Until Pope Leo XLII’s first labor encyclical in 1891, the Church institutionally and officially remained silent on workers’ rights throughout virtually all of the nineteenth century and for much of the Industrial Revolution. The Church’s institutional silence makes Ozanam’ s accomplishments all the more startling, and perhaps explains why the work of the St. Vincent de Paul Society was so immediately attractive to so many persons with material means. Working from classic, timeless Catholic precepts, he galvanized—virtually overnight and by his personal example—a worldwide and enduring movement to alleviate poverty.
Workers, infuriated with the reactionary Church that was allied with the repressive Bourbon Charles X, directed much of their rage against the Church during the 1830 Revolution. Due perhaps in part to the social outreach to the poor by the St. Vincent de Paul Society, however, some degree of reconciliation occurred between labor and the Church, which was, during the Revolution of 1848, perceived by many workers as an ally and friend. Workers who sacked the residence of Archbishop de Quelen of Paris in 1830 respectfully attended his funeral in 1840.’ Catholicism was reinvigorated, and thousands returned to services in Paris alone.
In the Revolution of 1848, the Church in Paris was closely allied with the revolutionaries in the streets. The 1848 uprising was directed only against the unpopular monarchy of Louis-Philippe, and not also against the Church (unlike in 1830). King Louis-Philippe had not been popular with the Church, and many bishops, including Ozanam’ s Archbishop Affre of Paris, endorsed the republican revolutionary government after Louis-Philippe fled for exile in England. Archbishop Affre allowed churches to be used as hospitals to treat the wounded and to collect money for their support. During the street fighting in Paris in February 1848, fighters went to mass, and “revolutionary pamphieteers and agitators spoke of Jesus, the proletariat of Nazareth, and announced that the victory of the Republic was the coming of the kingdom of God.
But during June 22—25, 1848, the army sealed off and methodically crushed the workers’ barricades throughout Paris, destroying any viable liberal Catholic and workers’ alliances in France for a century. Perhaps most poignantly, Archbishop Affre, accompanied by Ozanam to the barricades to mediate a ceasefire, was shot dead when gunfire erupted. Affre’s last words were “At least let my blood be the last that you shed. De Tocqueville estimated that one hundred thousand workers were involved in the summer street battles against the army in Paris, a conflict that was the starkest class warfare, literally, to have thus far occurred in Europe. More than sixteen thousand were killed, and the army took another fourteen thousand as prisoners.
Working-class consciousness consequently became radicalized with the communist Left over the next several decades, and abandoned as futile any liberal Catholic-centrist alliance. After June 1848, the rest of France— peasant, bourgeois, and aristocrat—became very conservative, and Napoleon III ruled until 1870.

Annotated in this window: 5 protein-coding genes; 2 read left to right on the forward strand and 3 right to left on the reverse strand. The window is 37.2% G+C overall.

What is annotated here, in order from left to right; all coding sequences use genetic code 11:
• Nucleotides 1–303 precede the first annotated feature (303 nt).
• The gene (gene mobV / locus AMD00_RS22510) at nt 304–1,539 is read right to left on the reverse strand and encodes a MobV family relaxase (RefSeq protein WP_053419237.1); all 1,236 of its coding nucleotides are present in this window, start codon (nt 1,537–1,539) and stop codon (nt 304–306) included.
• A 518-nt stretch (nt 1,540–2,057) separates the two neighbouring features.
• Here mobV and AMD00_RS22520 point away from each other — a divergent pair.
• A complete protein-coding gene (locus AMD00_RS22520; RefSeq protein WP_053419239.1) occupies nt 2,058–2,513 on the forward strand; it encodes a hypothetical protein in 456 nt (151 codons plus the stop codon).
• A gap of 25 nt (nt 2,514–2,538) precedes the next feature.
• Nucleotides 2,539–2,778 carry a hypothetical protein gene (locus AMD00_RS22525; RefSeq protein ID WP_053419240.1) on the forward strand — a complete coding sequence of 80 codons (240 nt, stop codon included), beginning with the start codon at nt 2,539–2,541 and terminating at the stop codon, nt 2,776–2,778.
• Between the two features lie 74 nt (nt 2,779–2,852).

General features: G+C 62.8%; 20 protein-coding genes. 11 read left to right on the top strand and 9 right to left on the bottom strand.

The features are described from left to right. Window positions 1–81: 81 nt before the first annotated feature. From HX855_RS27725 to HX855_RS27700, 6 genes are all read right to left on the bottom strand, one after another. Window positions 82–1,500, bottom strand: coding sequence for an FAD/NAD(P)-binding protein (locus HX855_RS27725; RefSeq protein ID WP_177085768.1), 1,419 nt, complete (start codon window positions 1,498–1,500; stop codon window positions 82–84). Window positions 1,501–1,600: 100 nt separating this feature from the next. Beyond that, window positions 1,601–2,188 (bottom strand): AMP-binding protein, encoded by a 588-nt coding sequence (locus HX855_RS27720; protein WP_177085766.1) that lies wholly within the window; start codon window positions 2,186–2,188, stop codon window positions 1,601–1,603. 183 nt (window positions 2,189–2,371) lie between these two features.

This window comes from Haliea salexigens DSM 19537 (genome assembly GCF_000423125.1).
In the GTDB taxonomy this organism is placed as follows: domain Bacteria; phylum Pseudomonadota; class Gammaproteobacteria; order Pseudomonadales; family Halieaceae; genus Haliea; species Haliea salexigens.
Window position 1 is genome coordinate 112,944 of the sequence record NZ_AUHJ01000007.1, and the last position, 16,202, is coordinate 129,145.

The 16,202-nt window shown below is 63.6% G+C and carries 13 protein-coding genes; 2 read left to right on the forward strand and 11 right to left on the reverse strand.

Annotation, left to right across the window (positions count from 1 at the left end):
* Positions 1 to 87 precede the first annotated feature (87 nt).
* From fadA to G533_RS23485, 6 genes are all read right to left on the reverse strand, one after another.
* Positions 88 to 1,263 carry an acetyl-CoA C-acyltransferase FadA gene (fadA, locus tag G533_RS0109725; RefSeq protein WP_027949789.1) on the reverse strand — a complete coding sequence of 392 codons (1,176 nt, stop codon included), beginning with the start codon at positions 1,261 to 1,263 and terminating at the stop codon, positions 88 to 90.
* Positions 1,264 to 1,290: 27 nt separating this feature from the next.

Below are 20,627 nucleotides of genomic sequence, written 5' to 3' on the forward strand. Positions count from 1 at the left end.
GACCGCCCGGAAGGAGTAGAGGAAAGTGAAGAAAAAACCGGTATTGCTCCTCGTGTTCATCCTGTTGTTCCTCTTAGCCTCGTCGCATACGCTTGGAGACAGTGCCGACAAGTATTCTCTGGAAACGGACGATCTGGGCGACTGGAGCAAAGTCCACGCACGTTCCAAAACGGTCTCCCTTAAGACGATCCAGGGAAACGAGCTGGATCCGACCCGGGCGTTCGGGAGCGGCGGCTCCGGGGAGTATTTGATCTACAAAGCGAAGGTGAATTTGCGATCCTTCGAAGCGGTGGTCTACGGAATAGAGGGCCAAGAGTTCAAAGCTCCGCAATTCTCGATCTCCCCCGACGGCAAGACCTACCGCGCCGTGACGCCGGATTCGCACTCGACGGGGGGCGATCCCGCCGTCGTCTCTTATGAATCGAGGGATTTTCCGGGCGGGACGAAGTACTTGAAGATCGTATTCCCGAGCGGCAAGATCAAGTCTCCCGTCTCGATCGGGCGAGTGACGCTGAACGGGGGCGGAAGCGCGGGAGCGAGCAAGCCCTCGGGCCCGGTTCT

Ozanam was disillusioned by the violence, the anarchy, and the fighting in the streets. This violent “barbarian invasion  was hardly his vision of a liberal Catholic workers’ coalition. In April 1848, he became a member of the Parisian National Guard, consisting primarily of upper class elites. Temperamentally and physically unsuited for military duty, he willingly joined; fortuitously, he was not in combat in the streets of Paris.
Unlike many of his formerly liberal Catholic colleagues, Ozanam did not despair or lose hope in the ultimate possibilities of broad social justice for workers through liberal Catholic apostolates and alliances. He remained convinced that the poor’s and the workers’ causes, albeit not always their means, were just. In September 1848, he wrote that he continued “to believe in the possibility of Christian democracy.”
In newspaper essays concurrent with the Revolution of 1848, he renewed his “journalistic campaign of social justice for the workers.” He regarded economic misery as the source of the waves of insurrection; in late 1848, two hundred and sixty-seven thousand people in Paris suffered from hunger and, in one representative Paris district where street fighting was concentrated against the army, seventy thousand of ninety thousand people required public assistance. He urged a “crusade” of “charitable agitation” and a reform of institutions after the Revolution. Shortly thereafter, however, he despaired about the ineffectiveness of sociopolitical journalism to influence substantive change, and, for the five remaining years of his life, he did not actively pursue any active journalistic role.
Ozanam, perhaps, put too much faith in technology—he did not foresee the dehumanizing negatives of the mechanization of work accelerated by the Industrial Revolution. He most immediately hoped that mechanization would substantially relieve workers from the drudgery and danger of much of early nineteenth-century work.